The total grant provided for local bodies is Rs 4.36 lakh crore which is divided into various categories of the local bodies like 2.4 lakh crore for rural local bodies, 1.2 lakh crore to urban local bodies, and 70 thousand crores for health grants from local governments. The health grants will also be provided to convert rural centres and primary health care centres to health and wellness centres which will also support diagnostic infrastructure.
The grants to local bodies will be distributed based on the population and area of the states with a 9:1 ratio respectively; these grants are other than the health grants. The commission has fixed some conditions for availing these grants. The entry-level criteria include (i) the publication of preliminary and audited accounts in the public domain, and (ii) the establishment of minimum property tax floor rates by states, as well as improvements in property tax collection. If the state on the recommendation does not constitute a State Finance Commission then no grants will be given to local bodies after March 2024.
Disaster risk management
Disaster management will have a total of Rs 1.6 lakh crores of funds in which the Centre’s share will be Rs 1.2 lakh crore. The Commission also recommended that the fund should be divided in the existing pattern, that is the Centre to state ratio for the northeastern and Himalayan states will be 90:10 and for the other states, it will be 75:25.
Defence and internal security
The Modernisation Fund for Defence and Internal Security (MFDIS) would be established as a special non-lapsable fund to fill the gap between budgetary requirements and capital spending in defence and internal security. Over the next five years, the fund is expected to have a corpus of Rs 2.4 lakh crore (2021-26). From the Consolidated Fund of India, Rs 1.5 lakh crore would be transferred. The remaining funds will come from actions like disinvestment in defence public sector businesses and the monetisation of defence lands.
Performance initiatives and grants
The 15th Finance Commission has recommended a grant of Rs 4,800 crores for the states to enhance educational outcomes, Rs 6,143 crores for online learning and development of professional courses, and Rs 45,000 crores to get at performance-based initiative for all the carrying out agriculture.
Recommendations for the health sector
The 15th Finance Commission has recommended states increase their spending on health and make it more than 8% of their whole budget by the year 2022. The primary healthcare expenditure should be two-third of the total health expenditure by 2022, making it easy for the states to adapt and innovate the centrally-sponsored schemes. All Indian Medical and Health Services should be established. A total grant of Rs 1,06,606 crore which is 10.3% of the total grant will support the health sector.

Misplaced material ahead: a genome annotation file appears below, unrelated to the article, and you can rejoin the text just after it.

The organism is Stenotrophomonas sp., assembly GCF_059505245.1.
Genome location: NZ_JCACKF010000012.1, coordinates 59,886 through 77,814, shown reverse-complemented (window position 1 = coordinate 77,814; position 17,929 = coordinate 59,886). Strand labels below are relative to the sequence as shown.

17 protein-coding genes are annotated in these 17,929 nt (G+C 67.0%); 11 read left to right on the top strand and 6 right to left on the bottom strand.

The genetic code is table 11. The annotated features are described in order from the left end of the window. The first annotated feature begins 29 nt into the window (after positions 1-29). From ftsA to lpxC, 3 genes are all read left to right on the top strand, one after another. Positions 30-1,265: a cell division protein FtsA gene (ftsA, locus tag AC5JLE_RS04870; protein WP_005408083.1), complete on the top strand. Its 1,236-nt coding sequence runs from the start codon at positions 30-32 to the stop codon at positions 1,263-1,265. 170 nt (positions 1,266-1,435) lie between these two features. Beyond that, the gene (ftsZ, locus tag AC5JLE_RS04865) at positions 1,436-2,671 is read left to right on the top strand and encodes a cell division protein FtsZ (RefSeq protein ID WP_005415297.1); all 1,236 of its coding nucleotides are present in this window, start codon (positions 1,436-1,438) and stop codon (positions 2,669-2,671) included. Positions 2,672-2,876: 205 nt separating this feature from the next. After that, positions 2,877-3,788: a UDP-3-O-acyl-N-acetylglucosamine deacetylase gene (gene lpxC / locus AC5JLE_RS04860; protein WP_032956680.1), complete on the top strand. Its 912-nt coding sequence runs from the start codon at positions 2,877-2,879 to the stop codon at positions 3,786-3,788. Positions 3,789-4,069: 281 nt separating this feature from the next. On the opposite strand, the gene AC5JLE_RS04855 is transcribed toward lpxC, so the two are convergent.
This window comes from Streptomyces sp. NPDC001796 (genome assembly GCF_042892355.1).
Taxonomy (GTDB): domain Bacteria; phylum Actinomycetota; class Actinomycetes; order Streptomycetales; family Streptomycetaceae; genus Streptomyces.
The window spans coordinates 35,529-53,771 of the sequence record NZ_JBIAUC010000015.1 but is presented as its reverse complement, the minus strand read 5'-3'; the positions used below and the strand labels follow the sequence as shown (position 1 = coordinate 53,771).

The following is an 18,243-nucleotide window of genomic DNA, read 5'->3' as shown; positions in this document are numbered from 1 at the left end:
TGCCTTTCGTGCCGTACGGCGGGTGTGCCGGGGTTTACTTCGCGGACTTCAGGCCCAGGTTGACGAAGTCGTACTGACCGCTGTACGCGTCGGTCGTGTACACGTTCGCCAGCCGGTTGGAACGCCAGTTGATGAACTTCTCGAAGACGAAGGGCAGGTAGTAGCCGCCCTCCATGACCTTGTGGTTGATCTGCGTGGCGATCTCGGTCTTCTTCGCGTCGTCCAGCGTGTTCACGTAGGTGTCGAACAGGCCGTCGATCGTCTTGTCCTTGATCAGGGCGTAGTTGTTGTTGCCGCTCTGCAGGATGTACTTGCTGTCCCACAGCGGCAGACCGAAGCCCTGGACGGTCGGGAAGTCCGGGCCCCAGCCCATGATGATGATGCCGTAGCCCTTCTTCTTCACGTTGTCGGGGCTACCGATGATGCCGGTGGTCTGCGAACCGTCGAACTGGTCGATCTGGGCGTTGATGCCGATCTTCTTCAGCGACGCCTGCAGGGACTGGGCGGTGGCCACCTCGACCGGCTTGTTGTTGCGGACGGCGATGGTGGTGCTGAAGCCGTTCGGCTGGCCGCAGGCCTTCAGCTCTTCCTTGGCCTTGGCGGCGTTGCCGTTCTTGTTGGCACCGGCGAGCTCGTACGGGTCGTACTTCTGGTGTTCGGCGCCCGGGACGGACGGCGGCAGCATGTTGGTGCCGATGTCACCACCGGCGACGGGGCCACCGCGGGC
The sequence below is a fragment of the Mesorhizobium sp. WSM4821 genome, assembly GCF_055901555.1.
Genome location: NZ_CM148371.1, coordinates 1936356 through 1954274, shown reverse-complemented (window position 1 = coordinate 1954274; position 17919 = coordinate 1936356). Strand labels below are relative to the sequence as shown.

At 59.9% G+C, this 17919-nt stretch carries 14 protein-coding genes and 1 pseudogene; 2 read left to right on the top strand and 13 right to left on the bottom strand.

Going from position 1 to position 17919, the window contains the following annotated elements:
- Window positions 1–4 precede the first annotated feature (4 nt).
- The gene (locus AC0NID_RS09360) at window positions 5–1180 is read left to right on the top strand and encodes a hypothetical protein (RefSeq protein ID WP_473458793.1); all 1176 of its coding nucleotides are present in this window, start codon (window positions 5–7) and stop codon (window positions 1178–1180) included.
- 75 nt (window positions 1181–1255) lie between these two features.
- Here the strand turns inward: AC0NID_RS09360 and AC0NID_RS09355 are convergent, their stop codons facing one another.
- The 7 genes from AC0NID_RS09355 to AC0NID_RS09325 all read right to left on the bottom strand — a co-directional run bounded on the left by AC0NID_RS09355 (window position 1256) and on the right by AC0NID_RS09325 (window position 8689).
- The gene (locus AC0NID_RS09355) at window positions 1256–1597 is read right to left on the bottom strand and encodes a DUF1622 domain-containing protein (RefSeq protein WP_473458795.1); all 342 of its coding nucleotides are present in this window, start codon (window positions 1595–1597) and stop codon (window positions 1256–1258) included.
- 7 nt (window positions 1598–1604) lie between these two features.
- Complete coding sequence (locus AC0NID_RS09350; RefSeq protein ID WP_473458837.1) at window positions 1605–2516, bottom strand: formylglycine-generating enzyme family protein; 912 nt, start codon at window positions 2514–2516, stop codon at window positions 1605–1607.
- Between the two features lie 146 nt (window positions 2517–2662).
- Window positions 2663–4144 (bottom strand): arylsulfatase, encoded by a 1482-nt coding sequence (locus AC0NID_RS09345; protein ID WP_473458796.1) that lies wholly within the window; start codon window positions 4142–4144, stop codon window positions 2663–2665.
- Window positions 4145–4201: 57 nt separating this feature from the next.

Fiscal deficit and debt levels
The Commission recommended that the fiscal deficit should be brought down to 4% GDP by the Centre. It recommends the fiscal deficits for every year like 4% in 2021-22, 3.5% in 2022-23, 3% in 2023-24. If the state is unable to utilise the amount in 2021-25 then it can utilise that amount by 2026. During the first four years (2021-2025), states will be allowed to borrow an additional 0.5 per cent of GSDP if they implement power sector reforms that include (i) reducing operational losses, (ii) reducing revenue gaps, (iii) reducing cash subsidy payments by adopting direct benefit transfer, and (iv) reducing tariff subsidy as a percentage of revenue.
Taxation based on income and assets should be tightened. The coverage of measures relating to tax deduction and collection at source (TDS/TCS) should be increased to avoid excessive reliance on income tax on salaried incomes. State-level stamp duty and registration fees have a lot of untapped potentials. Property records should be computerised and connected with transaction registration, as well as the market value of properties. The property valuation process should be streamlined by state governments.
The inputs and outputs intermediating with the inverted duty structure should be resolved. Revenue neutrality which is compromised by the multiple rate structure and several towns and adjustment on the GST rate should be restored. Also, it should be rationalized by merging the rates of 12% and 18%. For expanding the GST scope, the states need to step up and look into it.
It absolves the Union administration of responsibility for its budgetary restraint and dilutes the Union’s and States’ shared accountability. The commission should have provided performance-based initiatives to the states to perform better in the population control reform. It should have also included the population census of 1971. Fiscal federalism will be affected and weakened if there are any restrictions imposed on states’ capacity to borrow and it will have a negative impact on state spending, particularly on development investment.
When we see any of the Financial Commission reports, there are some drawbacks in it. There are certain crucial points which we always have to see how it affects the country. There were many challenges faced in the recommendations made by the commission like global economic slowdown, lower tax revenues etc. The disturbance in the economy was created by the coronavirus pandemic due to which many new reforms were made by the Finance Commission in concern to the health sector. Many policies like GST, direct tax code, and improving expenditure outcomes will need to have a special focus from the government in the future from the Finance Commission. From the report, we can easily see that the health sector has to improve and this is why the commission has higher grants for it.